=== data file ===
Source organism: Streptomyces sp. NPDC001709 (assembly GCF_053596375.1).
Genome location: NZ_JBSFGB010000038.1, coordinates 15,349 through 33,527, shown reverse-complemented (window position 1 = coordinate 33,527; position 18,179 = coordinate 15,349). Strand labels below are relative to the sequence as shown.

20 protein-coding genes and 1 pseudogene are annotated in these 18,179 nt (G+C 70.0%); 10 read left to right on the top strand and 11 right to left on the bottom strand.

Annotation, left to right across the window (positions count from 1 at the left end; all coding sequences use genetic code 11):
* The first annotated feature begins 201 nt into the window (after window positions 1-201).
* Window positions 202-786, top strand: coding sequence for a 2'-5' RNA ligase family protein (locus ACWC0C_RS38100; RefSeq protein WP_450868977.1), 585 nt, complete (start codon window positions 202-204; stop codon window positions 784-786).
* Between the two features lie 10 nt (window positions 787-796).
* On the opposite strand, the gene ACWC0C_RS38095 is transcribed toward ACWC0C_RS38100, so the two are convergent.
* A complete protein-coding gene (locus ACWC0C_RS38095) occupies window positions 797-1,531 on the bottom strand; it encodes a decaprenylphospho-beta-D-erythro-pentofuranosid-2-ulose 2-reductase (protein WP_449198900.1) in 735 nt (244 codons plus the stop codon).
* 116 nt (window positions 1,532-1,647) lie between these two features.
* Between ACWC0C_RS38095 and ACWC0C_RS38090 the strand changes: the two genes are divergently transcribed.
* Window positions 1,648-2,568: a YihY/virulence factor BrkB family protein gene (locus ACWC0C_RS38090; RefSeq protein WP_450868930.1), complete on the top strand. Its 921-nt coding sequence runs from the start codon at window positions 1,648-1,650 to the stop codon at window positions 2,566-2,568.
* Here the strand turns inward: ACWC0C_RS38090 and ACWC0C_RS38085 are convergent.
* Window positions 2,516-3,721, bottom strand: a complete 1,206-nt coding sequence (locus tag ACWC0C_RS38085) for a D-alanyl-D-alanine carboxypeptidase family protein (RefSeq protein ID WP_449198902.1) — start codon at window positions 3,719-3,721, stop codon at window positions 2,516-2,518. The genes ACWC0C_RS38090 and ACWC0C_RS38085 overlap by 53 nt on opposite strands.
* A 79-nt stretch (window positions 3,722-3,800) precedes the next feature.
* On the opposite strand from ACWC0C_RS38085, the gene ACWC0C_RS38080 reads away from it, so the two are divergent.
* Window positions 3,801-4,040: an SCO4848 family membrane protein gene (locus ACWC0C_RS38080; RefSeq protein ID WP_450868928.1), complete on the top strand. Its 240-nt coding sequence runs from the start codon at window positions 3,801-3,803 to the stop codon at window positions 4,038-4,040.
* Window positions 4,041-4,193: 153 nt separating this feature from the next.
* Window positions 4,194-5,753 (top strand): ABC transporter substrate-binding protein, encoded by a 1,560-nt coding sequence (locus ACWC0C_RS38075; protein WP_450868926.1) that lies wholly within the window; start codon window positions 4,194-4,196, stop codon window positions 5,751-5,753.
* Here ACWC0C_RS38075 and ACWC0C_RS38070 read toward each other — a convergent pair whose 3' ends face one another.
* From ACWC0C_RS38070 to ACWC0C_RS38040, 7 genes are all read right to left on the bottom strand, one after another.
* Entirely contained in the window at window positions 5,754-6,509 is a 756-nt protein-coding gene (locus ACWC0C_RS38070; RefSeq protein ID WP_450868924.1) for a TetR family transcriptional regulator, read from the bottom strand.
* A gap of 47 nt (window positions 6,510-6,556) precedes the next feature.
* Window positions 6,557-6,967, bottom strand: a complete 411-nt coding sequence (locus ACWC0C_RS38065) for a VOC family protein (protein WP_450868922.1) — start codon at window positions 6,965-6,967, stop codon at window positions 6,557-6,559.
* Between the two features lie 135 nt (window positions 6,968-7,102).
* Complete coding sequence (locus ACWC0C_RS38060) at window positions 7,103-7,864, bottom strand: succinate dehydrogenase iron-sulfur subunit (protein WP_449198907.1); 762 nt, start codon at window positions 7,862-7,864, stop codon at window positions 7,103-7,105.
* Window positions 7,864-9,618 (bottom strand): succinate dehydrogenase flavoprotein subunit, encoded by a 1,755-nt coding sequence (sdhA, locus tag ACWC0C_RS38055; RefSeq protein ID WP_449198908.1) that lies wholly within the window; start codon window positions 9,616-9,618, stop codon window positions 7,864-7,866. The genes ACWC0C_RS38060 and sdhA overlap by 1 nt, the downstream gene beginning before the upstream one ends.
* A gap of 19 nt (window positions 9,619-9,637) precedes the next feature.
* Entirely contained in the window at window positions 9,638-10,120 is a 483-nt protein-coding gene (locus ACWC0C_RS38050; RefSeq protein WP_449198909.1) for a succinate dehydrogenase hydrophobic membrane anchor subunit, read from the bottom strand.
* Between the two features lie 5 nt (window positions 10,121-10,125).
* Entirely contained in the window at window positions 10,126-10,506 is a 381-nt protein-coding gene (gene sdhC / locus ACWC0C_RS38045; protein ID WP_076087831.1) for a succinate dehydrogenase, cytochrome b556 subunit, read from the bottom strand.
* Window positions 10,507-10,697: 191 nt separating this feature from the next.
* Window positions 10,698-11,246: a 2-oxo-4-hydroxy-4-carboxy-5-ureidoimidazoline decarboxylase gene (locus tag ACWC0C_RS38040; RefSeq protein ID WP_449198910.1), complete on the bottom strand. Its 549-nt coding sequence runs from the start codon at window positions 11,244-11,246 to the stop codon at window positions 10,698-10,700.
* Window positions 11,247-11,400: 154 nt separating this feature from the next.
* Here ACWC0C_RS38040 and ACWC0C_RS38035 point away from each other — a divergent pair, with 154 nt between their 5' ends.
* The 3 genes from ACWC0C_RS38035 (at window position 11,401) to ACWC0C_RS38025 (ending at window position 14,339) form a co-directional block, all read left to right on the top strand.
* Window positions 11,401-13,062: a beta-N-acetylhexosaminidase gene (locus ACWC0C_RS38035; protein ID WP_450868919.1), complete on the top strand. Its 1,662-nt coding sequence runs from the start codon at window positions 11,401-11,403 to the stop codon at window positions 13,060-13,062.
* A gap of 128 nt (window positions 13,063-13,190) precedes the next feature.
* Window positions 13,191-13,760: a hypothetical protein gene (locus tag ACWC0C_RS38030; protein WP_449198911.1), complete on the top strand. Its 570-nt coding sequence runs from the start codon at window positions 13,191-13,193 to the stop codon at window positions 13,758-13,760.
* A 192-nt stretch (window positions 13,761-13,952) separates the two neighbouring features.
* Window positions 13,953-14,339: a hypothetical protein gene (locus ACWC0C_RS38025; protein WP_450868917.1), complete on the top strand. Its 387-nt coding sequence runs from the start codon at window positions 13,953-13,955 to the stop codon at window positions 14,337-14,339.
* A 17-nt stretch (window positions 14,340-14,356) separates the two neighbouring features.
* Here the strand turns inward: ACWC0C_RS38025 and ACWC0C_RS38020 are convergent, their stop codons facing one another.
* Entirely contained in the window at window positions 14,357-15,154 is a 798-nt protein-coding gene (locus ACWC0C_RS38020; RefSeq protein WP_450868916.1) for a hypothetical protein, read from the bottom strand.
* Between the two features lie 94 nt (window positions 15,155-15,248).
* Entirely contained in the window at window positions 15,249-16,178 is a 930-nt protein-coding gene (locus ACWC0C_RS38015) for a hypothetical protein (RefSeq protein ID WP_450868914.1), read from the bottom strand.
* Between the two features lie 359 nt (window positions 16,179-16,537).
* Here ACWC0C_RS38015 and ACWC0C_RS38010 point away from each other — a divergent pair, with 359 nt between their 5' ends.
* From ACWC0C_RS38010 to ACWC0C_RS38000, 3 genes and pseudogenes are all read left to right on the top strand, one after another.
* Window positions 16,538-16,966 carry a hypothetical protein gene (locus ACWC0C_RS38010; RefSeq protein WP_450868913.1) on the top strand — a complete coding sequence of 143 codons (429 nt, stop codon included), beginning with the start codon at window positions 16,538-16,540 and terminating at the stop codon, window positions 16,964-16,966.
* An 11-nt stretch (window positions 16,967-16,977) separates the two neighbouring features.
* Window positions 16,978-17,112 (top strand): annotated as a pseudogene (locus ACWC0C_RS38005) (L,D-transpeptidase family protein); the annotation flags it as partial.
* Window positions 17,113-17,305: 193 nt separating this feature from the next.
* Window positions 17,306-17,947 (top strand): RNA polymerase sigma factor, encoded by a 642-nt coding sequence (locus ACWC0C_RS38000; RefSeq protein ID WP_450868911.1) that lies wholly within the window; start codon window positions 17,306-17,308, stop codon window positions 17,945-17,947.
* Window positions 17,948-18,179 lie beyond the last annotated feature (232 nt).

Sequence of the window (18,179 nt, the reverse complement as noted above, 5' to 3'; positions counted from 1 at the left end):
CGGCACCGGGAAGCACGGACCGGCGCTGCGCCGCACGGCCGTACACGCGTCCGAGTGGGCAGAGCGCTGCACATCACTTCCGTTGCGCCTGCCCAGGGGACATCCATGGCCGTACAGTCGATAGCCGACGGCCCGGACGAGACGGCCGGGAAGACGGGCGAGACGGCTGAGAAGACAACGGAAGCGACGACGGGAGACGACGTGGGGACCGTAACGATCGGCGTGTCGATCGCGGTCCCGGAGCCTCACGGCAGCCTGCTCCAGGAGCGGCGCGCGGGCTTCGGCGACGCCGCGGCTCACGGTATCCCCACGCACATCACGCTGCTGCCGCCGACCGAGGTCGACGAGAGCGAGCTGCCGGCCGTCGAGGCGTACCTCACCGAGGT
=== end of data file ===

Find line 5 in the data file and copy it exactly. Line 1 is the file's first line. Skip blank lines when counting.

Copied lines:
* The first annotated feature begins 201 nt into the window (after window positions 1-201).